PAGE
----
How do existing elements of the Federal income tax system (in particular the availability of deductions and CGT provisions) potentially impact on housing ownership and affordability?
Currently, the Australian tax system offers preferential income tax treatment to both owner- occupied and own-to-invest properties. Owner-occupied properties are exempt from many taxes, including CGT. There is no imputed rent applied to claw back the exemption. In respect of own-to-invest properties, the report’s policy audit has shown that the income tax treatment of investment property provides an annual tax deduction to the owners of negatively geared property that subsidises the holding cost of property. This deduction is made up of a combination of cash outgoings, of which the most significant is loan interest, and capital allowances that are non-cash expenses. In contrast, when the property is sold the gain is included on the capital account. The amount is included on realisation and is subject to a CGT discount of 50 per cent when derived by an individual or a trustee, or 33 per cent when derived by a superannuation fund.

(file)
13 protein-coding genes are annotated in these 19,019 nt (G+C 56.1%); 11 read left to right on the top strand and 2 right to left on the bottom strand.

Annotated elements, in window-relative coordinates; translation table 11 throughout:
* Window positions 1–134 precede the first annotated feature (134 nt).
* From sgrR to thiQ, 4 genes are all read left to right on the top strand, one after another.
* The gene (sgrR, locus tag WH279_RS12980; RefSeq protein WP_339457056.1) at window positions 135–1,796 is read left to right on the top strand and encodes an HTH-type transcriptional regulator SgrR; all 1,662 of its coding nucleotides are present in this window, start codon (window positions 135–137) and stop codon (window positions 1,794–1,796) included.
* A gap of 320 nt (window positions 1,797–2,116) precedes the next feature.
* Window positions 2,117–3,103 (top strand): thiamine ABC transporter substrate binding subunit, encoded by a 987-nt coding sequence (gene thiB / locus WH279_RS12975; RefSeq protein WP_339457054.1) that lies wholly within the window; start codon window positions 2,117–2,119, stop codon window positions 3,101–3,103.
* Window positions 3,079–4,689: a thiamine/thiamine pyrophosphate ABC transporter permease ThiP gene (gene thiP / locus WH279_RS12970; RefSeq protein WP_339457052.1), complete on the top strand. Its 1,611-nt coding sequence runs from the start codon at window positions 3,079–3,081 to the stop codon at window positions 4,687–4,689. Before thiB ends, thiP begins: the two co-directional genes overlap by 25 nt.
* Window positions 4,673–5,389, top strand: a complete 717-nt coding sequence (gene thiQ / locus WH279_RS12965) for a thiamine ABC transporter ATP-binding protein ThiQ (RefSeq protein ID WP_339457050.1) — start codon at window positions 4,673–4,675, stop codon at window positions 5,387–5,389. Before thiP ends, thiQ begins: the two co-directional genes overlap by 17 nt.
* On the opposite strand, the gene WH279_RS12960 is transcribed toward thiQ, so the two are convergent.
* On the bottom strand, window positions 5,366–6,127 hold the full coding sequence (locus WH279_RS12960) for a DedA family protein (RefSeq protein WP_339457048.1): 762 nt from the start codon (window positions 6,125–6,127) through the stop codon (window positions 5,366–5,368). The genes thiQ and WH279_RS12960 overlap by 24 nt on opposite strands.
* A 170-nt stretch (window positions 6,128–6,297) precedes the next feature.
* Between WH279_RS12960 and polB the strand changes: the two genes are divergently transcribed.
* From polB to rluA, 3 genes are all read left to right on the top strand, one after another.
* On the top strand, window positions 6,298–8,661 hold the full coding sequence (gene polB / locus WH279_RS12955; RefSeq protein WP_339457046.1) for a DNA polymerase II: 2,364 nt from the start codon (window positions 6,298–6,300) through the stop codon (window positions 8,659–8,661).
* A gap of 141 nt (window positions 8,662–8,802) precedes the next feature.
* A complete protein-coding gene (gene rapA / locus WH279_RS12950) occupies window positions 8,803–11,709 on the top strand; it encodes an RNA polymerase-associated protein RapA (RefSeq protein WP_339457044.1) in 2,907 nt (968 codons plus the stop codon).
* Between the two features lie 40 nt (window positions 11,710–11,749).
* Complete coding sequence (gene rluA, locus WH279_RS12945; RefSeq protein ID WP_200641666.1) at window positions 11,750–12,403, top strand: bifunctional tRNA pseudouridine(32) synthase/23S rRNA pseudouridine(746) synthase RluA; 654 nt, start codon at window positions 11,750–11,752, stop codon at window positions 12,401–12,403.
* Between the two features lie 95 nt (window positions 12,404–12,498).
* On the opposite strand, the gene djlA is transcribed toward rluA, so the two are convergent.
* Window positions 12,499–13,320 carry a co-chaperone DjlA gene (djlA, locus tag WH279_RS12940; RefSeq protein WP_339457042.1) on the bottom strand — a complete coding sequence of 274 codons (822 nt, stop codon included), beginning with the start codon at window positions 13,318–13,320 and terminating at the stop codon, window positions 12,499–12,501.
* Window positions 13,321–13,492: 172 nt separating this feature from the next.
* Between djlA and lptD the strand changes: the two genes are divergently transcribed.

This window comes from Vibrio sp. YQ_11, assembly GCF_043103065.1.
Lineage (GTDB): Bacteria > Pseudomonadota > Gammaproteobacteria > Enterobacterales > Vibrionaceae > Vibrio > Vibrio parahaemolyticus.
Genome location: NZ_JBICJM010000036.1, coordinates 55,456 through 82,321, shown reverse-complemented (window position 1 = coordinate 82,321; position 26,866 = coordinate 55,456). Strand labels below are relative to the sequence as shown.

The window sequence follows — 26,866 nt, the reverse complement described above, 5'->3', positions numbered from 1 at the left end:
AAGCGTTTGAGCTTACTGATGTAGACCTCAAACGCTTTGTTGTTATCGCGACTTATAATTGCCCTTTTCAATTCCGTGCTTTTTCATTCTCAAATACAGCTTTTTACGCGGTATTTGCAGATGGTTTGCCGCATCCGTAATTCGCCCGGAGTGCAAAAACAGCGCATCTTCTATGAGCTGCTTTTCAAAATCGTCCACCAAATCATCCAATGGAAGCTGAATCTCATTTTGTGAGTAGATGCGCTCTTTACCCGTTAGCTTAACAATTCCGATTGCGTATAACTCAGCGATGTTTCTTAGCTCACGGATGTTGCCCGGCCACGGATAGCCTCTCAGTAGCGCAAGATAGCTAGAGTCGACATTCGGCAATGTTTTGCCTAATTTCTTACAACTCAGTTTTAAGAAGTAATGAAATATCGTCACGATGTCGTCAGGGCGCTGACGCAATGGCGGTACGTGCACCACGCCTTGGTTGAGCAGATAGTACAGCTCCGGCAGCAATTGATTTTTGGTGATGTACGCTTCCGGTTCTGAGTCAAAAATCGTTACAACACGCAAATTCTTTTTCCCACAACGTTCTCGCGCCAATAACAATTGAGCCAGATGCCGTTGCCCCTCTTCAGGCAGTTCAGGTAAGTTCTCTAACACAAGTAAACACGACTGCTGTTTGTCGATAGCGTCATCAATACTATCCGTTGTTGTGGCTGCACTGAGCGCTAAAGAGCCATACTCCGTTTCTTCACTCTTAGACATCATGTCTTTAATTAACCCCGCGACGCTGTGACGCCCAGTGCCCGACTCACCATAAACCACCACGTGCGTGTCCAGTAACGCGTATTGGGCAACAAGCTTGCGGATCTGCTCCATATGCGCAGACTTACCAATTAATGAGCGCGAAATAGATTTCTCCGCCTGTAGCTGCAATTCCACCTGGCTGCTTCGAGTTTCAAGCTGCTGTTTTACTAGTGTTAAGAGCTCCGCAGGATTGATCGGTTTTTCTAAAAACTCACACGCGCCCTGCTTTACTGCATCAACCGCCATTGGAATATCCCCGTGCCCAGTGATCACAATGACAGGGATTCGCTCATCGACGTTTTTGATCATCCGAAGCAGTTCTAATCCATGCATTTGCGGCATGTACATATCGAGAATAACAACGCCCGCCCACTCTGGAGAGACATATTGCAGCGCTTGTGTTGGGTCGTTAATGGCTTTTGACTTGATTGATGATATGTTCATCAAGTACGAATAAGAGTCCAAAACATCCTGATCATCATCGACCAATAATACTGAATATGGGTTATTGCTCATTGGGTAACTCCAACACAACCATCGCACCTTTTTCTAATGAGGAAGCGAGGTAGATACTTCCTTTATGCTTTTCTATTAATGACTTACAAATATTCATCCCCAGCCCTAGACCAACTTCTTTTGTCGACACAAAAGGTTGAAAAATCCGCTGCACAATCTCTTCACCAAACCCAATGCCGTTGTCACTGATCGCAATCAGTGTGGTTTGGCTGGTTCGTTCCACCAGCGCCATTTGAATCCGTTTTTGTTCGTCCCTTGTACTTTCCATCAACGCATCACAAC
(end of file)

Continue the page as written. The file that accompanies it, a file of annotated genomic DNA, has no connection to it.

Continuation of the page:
This research models several politically acceptable pathways to reform negative gearing and CGT so as to reduce impacts on less sophisticated property investors. Two reform models— a rental deduction cap of $5,000 and a progressive rental deduction based on income—could lead to savings of over $1.7 billion each. Both are progressive in nature, reducing tax savings from negative gearing as tax assessable income increases.
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